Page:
Qui suis je? Qui êtes vous? These are the questions asked over and over again by the narrator of le Michel Lemieux and Victor Pilon’s three-dimensional performance of the old French fairy tale, La Belle et le Bête. The 90 minutes of this wonderful production throw us mesmerizingly into the conundrum stirred up by these questions.
What does it mean to be human? What does it mean to be a woman? What does it mean to be an artist? But perhaps the most profound question asked by the performance is: Who are we when we are exposed to and then intoxicated by love and intimacy? As we watch, across the 90 minutes of the production, the beautiful woman becomes the beast as she abandons the man who will is willing die for her, without her. At least, this is what this version of the text seems to be saying: it doesn’t matter what we wear, it doesn’t matter what we look like, it doesn’t matter what our history, all that matters is who we are when pulled into the maelstrom and impossibility of romantic love. For the belle, the intense love and the passion between her and her prince-bête is made “impossible”, because it is secret. They must always meet in secret because he lives in the shadow of the shame of his looks. Interestingly, for those of us in the audience of Lemieux and Pilon’s production, the so called beast is beautiful even before we see his face thanks to the richness and texture of his voice. Even before the young woman sees him, we are seduced by him. When she then leaves him behind in his prison-like fortress, we are disappointed by her rejection of the secret love affair.
If the lovers are inebriated by the power of their love, what makes the production seductive for the audience, dreamy almost, to the point where I felt as though I was carried away in a tightly woven narrative film, is the mise-en-scène. The work is billed as a veritable inter-medial event. A lot of contemporary theatre is a mixture of theatre, dance, with video images used in exciting and integral ways. It’s interesting to think of La Belle et la Bête side by side The Master and Margarita, if only because I have seen them in consecutive weeks. While McBurney uses the video images to policitize and extend the theatrical stage, Lemieux and Pilon use them to move us into the unreal world of the fairytale.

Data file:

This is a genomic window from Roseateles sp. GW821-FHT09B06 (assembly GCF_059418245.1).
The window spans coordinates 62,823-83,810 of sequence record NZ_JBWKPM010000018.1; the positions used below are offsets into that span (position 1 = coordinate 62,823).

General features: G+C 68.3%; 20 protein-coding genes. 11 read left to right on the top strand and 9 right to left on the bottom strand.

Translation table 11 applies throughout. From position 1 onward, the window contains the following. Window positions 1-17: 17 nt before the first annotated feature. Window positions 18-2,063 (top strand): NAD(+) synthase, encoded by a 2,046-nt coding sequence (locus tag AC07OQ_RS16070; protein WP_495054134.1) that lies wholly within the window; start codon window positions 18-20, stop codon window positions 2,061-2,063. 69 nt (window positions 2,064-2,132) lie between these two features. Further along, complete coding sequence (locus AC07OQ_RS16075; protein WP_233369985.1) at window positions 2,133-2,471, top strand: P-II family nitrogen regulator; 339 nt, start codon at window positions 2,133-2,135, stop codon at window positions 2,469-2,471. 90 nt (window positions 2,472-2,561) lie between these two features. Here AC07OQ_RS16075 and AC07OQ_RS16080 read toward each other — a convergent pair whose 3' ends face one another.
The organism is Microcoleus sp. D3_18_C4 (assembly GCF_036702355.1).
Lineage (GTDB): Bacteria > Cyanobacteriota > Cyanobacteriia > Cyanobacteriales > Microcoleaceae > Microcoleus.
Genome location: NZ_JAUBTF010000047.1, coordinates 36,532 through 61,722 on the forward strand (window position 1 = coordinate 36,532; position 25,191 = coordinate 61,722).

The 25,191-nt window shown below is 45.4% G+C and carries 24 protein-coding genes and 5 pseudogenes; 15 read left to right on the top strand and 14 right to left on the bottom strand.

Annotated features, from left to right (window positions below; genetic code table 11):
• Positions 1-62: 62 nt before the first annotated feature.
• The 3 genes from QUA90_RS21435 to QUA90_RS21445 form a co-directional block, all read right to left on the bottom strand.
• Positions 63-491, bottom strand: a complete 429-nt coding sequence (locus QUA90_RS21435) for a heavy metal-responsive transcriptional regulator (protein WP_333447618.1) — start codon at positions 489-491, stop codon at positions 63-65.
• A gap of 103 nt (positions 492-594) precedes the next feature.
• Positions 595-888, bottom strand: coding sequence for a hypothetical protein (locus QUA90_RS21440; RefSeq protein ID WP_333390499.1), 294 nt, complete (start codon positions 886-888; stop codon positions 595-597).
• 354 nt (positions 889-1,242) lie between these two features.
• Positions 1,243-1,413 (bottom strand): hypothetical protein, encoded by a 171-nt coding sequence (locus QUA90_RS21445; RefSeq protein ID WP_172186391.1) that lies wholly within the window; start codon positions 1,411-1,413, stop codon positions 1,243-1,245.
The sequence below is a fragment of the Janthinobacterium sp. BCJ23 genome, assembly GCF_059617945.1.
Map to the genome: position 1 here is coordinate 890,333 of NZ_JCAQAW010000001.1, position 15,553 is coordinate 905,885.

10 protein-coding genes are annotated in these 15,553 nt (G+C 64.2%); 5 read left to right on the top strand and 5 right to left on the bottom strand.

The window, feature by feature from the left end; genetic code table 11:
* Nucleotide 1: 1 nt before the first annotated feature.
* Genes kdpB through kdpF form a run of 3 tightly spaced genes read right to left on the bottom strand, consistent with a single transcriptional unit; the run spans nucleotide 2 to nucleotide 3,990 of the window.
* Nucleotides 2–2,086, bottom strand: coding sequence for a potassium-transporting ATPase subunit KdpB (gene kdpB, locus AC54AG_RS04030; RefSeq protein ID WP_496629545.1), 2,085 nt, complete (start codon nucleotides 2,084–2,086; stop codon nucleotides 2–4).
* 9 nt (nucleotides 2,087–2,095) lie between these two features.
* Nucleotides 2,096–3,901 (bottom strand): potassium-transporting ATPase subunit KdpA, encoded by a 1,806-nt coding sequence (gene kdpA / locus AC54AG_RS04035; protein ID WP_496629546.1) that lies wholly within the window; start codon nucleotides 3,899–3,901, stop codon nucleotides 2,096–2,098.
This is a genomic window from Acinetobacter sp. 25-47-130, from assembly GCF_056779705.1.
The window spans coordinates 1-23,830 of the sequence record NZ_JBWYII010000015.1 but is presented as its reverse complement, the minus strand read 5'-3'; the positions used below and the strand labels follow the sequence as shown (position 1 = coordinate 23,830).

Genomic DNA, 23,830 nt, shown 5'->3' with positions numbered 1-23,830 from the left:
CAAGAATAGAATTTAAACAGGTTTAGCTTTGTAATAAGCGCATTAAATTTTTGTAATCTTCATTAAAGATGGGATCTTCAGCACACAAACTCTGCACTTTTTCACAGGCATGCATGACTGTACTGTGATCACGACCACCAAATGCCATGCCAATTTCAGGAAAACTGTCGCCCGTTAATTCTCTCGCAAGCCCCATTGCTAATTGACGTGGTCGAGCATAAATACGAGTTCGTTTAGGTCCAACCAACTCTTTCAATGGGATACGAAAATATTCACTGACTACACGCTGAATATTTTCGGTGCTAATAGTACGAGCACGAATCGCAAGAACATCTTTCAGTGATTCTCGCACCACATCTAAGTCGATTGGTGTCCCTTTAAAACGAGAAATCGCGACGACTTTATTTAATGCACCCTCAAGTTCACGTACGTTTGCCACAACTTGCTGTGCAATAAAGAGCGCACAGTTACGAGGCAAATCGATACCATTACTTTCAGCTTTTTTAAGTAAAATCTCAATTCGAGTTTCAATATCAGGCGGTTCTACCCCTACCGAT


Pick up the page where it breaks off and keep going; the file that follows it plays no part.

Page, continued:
Many of the images used have the appearance of holograms, as well as highly defined digital and video images. There are only three flesh and blood actors in the production, while all the other characters – the young woman’s elder sisters, the beast as the prince charming, the white horse, as well as the sets — all appear in holograms and video images. The real bodied actors’ interaction with the images is extraordinary. I want to say it must be more difficult to make love to a hologram (as the belle does) than it is to do battle with a digital tiger in a lifeboat at sea. Although completely different in its construction and movement, like The Master and Margarita, the set here is entirely a projection of light.
The intent to create “four dimensional art” through virtual sounds and images could so easily have been very tacky or sensational. But the movement in and out of reality and the fairytale, the girl’s travelling the distance between her studio and her lover’s palace, the passages in and out of memory, dream, the past and into the present were all skillfully done. As can be seen in among the scenes captured here, the most exciting scenes are those in which passions run high, the natural elements conspire to become expressions of the intensity between the lovers, and the audience becomes embroiled in the turmoil. For example, there is one scene in which she gets caught in the rain and the rain literally overtakes the auditorium as it is projected in all its cacophony in light, together with the dramatic score.
And lastly, one very subtle aspect of the piece that I enjoyed —especially because of its affinity to silent cinema from the 1920s and 1930s— is that, like the fairytale in its most lucid form, Lemieux and Pilon’s La Belle et la Bête is about representation. The piece is about having one’s portrait painted, as the belle’s first reaction on seeing the beast’s face is to want to paint it. The beast agrees, but only in return for her own portrait. The struggle between them, as well as their love affair is set in motion by this desire to paint and to own a portrait of the other. Of course, portraiture is that classical genre that echoes the same question: who am I, who are you, how do I represent myself, and what will happen once I give my image to you. Powerful stuff.
Images courtesy Victor Pilon